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Chris Brown

Author ››› Chris Brown
  • Ted Nugent Blames "Pimps And Whores And Welfare Brats" For Decline Of Detroit

    Blog ››› ››› CHRIS BROWN

    National Rifle Association board member and Washington Times columnist Ted Nugent is well known for his inflammatory rhetoric. In a recent interview with NRA News Nugent -- known by the moniker 'Motor City Madman" -- aimed his typical style of vile insults at none other the Motor City itself, Detroit, Michigan.

    During a discussion about Nugent's fondness for his current home of Texas, Nugent offered up a diatribe blaming "liberal policies", "pimps" "whores" and "welfare brats" for the decline of Detroit, which he labeled a "canker sore."

    NUGENT: My birth state is Michigan. I was raised where neighbors helped neighbors and people got up early and put their heart and soul into being the best that they can be. And I think we can all look to my beloved birth city of Detroit as example of what liberal policies will do to greatness. Detroit is a canker sore compared to this glowing city on the Detroit River that I was raised in and it's direct result of the Mayor Coleman Young and the Jennifer Granholms of the world and the tragedy of pimps and whores and welfare brats being blood suckers and destroying the greatest city in the world.

    Nugent went on to say that there are still "wonderful people" living in Detroit.

    Last year, Nugent wrote that "[b]eing poor is largely a choice, a daily, if not hourly decision," and concluded, "we need to punish poor decisions instead of rewarding them. We cannot continue to offer a safety blanket to those Americans who make poor choices. The fewer social welfare programs, the better."

  • Marion Hammer: The NRA Lobbyist Behind Florida's Stand Your Ground Legislation

    Blog ››› ››› CHRIS BROWN

    Following the tragic shooting of Trayvon Martin troubling questions about the role of Florida's "Stand Your Ground" legislation have emerged. The legislation expanded the circumstances in which people can claim use of deadly force was defensive, which some in the media have suggested could undermine an effort to prosecute Martin's killer George Zimmerman. Sanford, Florida's police chief has said that because Zimmerman claimed self-defense, under that statute he could not be arrested.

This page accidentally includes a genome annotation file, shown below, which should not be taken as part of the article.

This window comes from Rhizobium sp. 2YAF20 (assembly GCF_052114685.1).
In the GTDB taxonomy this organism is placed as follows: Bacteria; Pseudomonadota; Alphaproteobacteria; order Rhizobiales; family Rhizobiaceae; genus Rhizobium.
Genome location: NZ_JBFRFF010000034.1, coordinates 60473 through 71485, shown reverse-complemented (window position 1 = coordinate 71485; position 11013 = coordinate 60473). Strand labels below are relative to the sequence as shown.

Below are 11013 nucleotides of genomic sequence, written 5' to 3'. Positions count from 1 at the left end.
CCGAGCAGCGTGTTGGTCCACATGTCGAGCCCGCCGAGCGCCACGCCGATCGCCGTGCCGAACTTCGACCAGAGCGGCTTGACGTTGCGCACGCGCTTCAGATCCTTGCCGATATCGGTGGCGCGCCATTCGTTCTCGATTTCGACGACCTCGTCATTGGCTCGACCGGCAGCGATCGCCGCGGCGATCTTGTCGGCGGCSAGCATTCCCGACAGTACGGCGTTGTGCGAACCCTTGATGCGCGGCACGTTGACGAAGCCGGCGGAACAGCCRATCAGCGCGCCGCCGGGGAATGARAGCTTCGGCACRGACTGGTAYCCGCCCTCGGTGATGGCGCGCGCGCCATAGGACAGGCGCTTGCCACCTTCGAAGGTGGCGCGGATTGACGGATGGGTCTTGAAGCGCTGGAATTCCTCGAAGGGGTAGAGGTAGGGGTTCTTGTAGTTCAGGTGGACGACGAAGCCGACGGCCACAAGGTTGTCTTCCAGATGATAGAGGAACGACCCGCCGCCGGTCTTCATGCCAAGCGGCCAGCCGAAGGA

No figure has done more to promote the gun lobby's push to expand the boundaries of the legal use of deadly force than former NRA president and chief Florida lobbyist Marion Hammer, who was the force behind the passage of Florida's statute. Martin's death hasn't caused her to rethink the wisdom of "Stand Your Ground." On Tuesday, she told the Palm Beach Post that Florida Governor Rick Scott (R) would "waste time" if he were review the legislation:

    NRA lobbyist Marion Hammer, who pushed for the law, agreed [with Rep. Dennis Baxley's defense of the bill]. She said the call for action is premature, because the law allows an arrest to take place after an investigation. "So for law enforcement to rush to judgment just because they are being stampeded by emotionalism would be a violation of law," she said.

    "This law is not about one incident. It's about protecting the right of law-abiding people to protect themselves when they are attacked. There is absolutely nothing wrong with the law. And if the governor wants to waste time looking at it he can knock himself out."

    Hammer isn't just any NRA lobbyist. According to the NRA, Hammer "exemplifies activism" to the extent the organization annually gives out a "Marion P. Hammer Woman Of Distinction Award." Beyond her support for what critics have dubbed "shoot first laws," Hammer has expressed extremist positions and used inflammatory rhetoric during other legislative battles.

    Marion Hammer With Jeb Bush and Wayne LaPierre

    In 2005 Hammer successfully pushed "Stand Your Ground" through the Florida legislature, which was then the first state in the nation to pass such legislation. During the debate over the bill's passage, she repeatedly mocked opponents for engaging in "hysterics." The NRA's chief lobbyist Chris Cox was quick to credit Hammer's lobbying effort. In the NRA's American Hunter magazine Cox wrote:

    Thanks in no small part to the tireless efforts of our own former President Marion P. Hammer, law-abiding Floridians may now stand their ground and defend themselves against attack by violent criminals without fear of criminal prosecution or civil lawsuit.

    Later that year, Hammer presented Florida's legislation before a task force of the American Legislative Exchange Council (ALEC). ALEC subsequently adopted Florida's bill as model legislation which they promoted throughout the country using their network of conservative state legislators. The effort was quite successful. According to the Legal Community Against Gun Violence, 24 states currently have "Florida-style" laws, with seven others having similar laws that allow expanded self-defense claims in specified locations.